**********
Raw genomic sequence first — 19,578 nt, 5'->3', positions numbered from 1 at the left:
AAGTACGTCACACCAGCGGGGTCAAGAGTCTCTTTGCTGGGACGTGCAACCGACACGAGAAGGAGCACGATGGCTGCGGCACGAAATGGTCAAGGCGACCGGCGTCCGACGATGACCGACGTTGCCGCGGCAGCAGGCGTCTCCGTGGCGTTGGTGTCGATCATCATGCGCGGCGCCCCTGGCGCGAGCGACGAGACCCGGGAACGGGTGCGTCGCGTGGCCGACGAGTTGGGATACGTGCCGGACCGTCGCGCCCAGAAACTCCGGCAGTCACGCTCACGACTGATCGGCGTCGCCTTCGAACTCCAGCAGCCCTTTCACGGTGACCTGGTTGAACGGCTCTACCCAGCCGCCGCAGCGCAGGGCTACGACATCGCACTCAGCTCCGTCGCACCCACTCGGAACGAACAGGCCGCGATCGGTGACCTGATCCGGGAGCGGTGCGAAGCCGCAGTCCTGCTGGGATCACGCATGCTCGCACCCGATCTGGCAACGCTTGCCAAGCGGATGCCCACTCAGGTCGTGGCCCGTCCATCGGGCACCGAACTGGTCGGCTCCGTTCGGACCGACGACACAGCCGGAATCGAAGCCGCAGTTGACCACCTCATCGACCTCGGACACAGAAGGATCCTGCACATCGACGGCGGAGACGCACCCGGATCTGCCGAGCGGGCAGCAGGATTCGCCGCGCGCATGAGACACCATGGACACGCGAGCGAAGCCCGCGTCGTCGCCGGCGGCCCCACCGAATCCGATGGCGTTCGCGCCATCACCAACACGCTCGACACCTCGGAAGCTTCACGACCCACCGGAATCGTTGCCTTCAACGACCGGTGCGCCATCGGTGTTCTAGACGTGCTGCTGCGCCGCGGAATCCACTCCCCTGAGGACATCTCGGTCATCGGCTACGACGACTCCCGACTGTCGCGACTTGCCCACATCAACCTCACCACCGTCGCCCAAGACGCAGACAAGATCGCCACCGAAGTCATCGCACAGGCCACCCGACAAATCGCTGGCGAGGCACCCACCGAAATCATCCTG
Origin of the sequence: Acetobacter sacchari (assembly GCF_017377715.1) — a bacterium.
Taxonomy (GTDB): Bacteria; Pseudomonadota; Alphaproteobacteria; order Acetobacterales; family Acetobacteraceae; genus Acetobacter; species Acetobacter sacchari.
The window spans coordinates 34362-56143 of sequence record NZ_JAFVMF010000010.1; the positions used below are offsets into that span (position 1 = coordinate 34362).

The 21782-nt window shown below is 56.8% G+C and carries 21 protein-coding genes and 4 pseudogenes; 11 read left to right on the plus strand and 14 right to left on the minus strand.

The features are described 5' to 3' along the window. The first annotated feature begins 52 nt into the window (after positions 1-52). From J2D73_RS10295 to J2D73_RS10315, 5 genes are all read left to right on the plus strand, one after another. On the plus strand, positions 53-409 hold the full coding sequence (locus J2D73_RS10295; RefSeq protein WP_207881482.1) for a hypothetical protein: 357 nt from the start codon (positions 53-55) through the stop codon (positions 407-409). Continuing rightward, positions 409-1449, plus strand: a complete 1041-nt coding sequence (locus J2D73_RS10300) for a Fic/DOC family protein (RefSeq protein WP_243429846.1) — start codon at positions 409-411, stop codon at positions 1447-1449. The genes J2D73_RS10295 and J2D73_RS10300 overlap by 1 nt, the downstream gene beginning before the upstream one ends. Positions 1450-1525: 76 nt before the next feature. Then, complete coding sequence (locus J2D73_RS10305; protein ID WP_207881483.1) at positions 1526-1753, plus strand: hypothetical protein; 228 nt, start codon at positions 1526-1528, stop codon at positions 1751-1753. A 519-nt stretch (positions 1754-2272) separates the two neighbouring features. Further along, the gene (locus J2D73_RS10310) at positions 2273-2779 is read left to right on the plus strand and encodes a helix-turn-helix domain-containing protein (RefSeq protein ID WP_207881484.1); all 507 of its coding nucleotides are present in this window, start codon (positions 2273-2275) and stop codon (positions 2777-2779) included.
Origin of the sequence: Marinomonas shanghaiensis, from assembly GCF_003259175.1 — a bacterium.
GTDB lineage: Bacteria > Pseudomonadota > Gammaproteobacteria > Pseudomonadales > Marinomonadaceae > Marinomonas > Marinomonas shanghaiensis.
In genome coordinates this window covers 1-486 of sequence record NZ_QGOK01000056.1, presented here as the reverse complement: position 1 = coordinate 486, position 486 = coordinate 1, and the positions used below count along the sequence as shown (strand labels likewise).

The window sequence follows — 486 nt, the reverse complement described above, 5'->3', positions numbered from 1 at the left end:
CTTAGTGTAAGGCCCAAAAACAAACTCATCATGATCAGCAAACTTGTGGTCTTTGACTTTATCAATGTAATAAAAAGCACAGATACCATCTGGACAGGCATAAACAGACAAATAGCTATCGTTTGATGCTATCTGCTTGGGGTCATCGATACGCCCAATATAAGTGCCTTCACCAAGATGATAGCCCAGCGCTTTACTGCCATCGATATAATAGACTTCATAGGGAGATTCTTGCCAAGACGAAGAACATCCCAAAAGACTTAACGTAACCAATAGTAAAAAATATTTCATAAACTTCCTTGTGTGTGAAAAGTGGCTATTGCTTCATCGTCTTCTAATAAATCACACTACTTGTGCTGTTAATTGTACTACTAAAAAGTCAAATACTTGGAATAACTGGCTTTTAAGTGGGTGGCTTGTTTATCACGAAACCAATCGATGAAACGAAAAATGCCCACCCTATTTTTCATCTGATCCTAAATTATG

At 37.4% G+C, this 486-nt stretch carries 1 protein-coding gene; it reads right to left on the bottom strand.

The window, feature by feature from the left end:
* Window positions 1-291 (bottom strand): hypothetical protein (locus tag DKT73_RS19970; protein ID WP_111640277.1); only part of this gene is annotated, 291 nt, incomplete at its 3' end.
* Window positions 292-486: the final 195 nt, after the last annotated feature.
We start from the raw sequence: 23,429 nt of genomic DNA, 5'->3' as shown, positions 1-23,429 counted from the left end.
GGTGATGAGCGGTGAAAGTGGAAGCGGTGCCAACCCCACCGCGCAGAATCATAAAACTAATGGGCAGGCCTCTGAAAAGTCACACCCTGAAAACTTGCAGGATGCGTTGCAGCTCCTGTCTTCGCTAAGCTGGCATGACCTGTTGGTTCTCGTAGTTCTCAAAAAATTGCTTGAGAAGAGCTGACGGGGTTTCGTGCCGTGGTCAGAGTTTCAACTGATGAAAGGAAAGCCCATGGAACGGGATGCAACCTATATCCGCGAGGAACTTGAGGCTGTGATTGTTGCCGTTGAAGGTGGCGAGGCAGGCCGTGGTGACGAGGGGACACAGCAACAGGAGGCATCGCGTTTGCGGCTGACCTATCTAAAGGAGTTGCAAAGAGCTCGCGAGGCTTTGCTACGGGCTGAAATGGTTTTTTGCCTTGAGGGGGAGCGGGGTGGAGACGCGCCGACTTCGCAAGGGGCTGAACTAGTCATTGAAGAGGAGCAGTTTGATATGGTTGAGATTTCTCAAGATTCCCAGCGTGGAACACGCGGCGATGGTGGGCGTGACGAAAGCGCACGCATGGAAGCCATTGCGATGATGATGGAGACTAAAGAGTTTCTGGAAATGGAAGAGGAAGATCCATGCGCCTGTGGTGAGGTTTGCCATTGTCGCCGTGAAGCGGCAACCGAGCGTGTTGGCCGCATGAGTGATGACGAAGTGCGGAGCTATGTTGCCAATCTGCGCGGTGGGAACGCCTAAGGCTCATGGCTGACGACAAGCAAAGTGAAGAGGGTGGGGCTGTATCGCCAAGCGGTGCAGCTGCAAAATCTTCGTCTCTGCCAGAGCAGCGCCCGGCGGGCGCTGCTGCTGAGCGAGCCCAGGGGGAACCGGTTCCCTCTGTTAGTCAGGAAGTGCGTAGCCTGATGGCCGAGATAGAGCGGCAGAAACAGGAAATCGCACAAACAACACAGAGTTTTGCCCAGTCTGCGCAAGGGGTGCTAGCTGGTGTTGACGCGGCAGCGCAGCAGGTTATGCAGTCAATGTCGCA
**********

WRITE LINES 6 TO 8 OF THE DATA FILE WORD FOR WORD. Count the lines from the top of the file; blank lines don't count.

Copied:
The 21782-nt window shown below is 56.8% G+C and carries 21 protein-coding genes and 4 pseudogenes; 11 read left to right on the plus strand and 14 right to left on the minus strand.

The features are described 5' to 3' along the window. The first annotated feature begins 52 nt into the window (after positions 1-52). From J2D73_RS10295 to J2D73_RS10315, 5 genes are all read left to right on the plus strand, one after another. On the plus strand, positions 53-409 hold the full coding sequence (locus J2D73_RS10295; RefSeq protein WP_207881482.1) for a hypothetical protein: 357 nt from the start codon (positions 53-55) through the stop codon (positions 407-409). Continuing rightward, positions 409-1449, plus strand: a complete 1041-nt coding sequence (locus J2D73_RS10300) for a Fic/DOC family protein (RefSeq protein WP_243429846.1) — start codon at positions 409-411, stop codon at positions 1447-1449. The genes J2D73_RS10295 and J2D73_RS10300 overlap by 1 nt, the downstream gene beginning before the upstream one ends. Positions 1450-1525: 76 nt before the next feature. Then, complete coding sequence (locus J2D73_RS10305; protein ID WP_207881483.1) at positions 1526-1753, plus strand: hypothetical protein; 228 nt, start codon at positions 1526-1528, stop codon at positions 1751-1753. A 519-nt stretch (positions 1754-2272) separates the two neighbouring features. Further along, the gene (locus J2D73_RS10310) at positions 2273-2779 is read left to right on the plus strand and encodes a helix-turn-helix domain-containing protein (RefSeq protein ID WP_207881484.1); all 507 of its coding nucleotides are present in this window, start codon (positions 2273-2275) and stop codon (positions 2777-2779) included.
Origin of the sequence: Marinomonas shanghaiensis, from assembly GCF_003259175.1 — a bacterium.